Britain dives back into normal life as India battles new surge

·3-min read

Britons enjoyed the freedoms of a pint and a haircut on Monday as months-long coronavirus curbs eased, although in South Asia record case numbers triggered tough new restrictions.

The sharp contrast in their fortunes exemplifies the mixed virus picture around the world, where fast vaccinating countries like Britain are leaving others behind.

More than 2.9 million people are now known to have died globally after catching Covid-19, with tens of millions infected.

India on Monday overtook Brazil as the country with the second-highest number of infections, after logging more than 168,000 new cases in a single day.

The recent, rapid increase of infections has taken the total number of cases there to 13.5 million, above Brazil's 13.48 million.

"The solution is for everyone to stay home for two months and end this (pandemic) once and for all. But the public doesn't listen," said Rohit, 28, a waiter in Mumbai.

"Nobody follows the rules in the restaurant... If we tell customers to wear masks, they are rude and disrespectful to us."

Experts have warned that huge, mostly maskless and tightly packed crowds at political rallies, mass religious festivals and other public places have fuelled the new wave of cases.

In the Himalayan city Haridwar on Monday, maskless Hindu pilgrims squeezed shoulder-to-shoulder on the banks of the Ganges River jostling for a dip as they observed a Kumbh Mela ritual, despite the risk of infection.

Held once every three years, Kumbh Mela is often labelled the world's largest religious gathering, but the 2021 event has posed a challenge to health officials who are struggling to enforce pandemic safety measures.

Several regions have tightened curbs on activity while Maharashtra, India's wealthiest state and current epicentre of the country's epidemic, imposed a weekend lockdown and night curfew.

But the government is desperate to avoid a repeat of last year's nationwide March shutdown -- one of the world's toughest -– which caused widespread human and economic misery.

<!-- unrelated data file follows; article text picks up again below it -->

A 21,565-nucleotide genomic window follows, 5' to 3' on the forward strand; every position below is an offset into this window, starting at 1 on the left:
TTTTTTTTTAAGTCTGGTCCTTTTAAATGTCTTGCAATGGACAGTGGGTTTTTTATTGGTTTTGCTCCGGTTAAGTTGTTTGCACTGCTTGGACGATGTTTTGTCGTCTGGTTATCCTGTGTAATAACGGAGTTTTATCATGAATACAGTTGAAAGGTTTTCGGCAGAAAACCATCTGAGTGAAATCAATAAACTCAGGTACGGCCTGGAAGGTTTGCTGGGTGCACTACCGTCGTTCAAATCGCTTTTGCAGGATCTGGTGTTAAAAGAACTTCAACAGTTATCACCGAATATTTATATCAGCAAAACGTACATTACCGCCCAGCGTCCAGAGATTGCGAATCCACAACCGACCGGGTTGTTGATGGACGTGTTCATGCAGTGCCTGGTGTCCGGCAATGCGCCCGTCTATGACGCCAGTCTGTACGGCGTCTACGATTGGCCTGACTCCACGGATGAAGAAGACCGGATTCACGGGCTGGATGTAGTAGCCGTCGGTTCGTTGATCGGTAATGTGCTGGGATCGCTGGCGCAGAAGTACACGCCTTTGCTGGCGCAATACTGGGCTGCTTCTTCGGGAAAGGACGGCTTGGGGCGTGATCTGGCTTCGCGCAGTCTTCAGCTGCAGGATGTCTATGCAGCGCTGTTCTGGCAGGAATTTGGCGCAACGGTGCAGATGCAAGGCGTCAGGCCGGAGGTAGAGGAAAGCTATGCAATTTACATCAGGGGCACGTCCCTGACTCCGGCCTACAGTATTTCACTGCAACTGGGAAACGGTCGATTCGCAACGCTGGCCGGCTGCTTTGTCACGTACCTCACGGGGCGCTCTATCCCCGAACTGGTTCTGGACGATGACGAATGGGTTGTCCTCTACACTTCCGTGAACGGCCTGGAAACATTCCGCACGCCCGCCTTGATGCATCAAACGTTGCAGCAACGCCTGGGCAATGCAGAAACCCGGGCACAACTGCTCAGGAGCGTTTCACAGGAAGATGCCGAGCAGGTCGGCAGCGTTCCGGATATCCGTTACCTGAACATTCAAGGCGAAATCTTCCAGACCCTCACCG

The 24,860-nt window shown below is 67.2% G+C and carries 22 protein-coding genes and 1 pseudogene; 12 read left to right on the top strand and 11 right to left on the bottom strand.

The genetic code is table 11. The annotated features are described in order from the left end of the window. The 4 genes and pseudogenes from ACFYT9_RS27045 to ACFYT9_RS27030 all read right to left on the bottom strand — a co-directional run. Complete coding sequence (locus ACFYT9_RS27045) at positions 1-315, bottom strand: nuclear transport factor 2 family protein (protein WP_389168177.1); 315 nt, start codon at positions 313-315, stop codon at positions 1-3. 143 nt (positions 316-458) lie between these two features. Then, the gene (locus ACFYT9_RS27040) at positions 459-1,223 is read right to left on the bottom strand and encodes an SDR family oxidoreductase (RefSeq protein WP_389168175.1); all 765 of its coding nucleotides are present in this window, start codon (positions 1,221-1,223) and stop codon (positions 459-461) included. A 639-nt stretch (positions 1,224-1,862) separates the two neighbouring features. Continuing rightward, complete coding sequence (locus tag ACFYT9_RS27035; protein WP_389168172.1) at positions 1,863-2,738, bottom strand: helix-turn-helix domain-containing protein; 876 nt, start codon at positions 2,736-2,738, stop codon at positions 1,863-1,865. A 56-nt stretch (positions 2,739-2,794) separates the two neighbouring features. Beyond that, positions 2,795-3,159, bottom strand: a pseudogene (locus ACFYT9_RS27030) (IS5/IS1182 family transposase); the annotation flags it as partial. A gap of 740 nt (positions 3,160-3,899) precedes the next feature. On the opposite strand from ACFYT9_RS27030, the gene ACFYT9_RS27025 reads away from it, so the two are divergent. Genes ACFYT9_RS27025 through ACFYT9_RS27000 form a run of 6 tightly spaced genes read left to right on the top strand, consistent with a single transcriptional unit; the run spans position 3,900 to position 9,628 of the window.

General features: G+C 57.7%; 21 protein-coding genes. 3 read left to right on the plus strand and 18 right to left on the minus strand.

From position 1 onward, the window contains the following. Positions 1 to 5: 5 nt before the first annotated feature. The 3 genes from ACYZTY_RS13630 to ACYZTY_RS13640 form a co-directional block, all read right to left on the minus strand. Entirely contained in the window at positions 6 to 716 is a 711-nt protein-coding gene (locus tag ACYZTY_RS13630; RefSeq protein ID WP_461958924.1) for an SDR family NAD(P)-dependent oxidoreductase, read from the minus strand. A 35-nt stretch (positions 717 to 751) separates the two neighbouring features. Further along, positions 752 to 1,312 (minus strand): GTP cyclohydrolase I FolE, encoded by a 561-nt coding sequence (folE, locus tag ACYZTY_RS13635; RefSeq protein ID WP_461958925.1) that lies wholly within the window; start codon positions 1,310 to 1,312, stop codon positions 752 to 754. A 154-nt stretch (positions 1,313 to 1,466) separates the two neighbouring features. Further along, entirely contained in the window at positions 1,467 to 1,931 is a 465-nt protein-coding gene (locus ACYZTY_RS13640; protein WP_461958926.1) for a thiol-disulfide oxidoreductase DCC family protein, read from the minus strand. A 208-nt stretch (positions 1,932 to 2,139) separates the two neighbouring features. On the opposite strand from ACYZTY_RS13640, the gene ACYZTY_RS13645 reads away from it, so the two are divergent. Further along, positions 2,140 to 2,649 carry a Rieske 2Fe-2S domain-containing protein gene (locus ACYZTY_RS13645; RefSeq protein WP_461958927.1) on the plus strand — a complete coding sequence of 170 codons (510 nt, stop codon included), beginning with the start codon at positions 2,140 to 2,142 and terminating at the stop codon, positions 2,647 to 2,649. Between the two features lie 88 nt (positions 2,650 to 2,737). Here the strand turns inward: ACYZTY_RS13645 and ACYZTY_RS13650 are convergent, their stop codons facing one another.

Meanwhile Bangladesh has already resorted to drastic measures, announcing Monday it will shutter all offices for eight days, in an attempt to staunch its own spiralling outbreak.

The South Asian nation of 160 million people will virtually seal itself off, shutting down both international and domestic transportation starting Wednesday.

All stores, except those supplying food, will close.

"There is no alternative now," Farhad Hossain, junior minister for public administration, said ahead of the clampdown.

- Glimmers of hope –

But elsewhere, there were glimmers of hope in the drawn-out fight against the pandemic.

English pubs and restaurants can now serve people outside, a move welcomed by the hard-hit hospitality sector despite forecasts of wintry temperatures.

"It'll be great to see everybody again and see all the locals," Louise Porter, landlady of The Crown Inn in Askrigg, northern England, told AFP.

"Our lives have just been turned upside down, just like everybody else's," she said, adding, "we're still here to tell the tale".

Barbers, hairdressers, indoor gyms and swimming pools have also gotten the go-ahead to reopen.

Retail parks and high streets are anticipating a shopping spree, hoping that the partial reprieve after more than three months of stay-at-home orders will trigger a much-needed economic windfall.

Once the worst affected country in Europe, Britain launched a successful vaccination campaign coupled with lockdown measures that cut deaths by 95 percent and cases by 90 percent from January.

In France, now the continent's worst-hit country, an expansion of the vaccine rollout on Monday has buoyed optimism among lockdown-weary residents. Everyone over 55 years old is now eligible for Johnson & Johnson and AstraZeneca jabs.

Even as the initially sluggish inoculation campaign ramps up, epidemiologists have cautioned against reopening schools anytime soon.

Yet in Greece, high school students were welcomed back to campus for the first time in five months on Monday. Students and teachers will be tested for Covid-19 twice per week, but the reopening has some health experts worried since the country is still in the grips of the pandemic.

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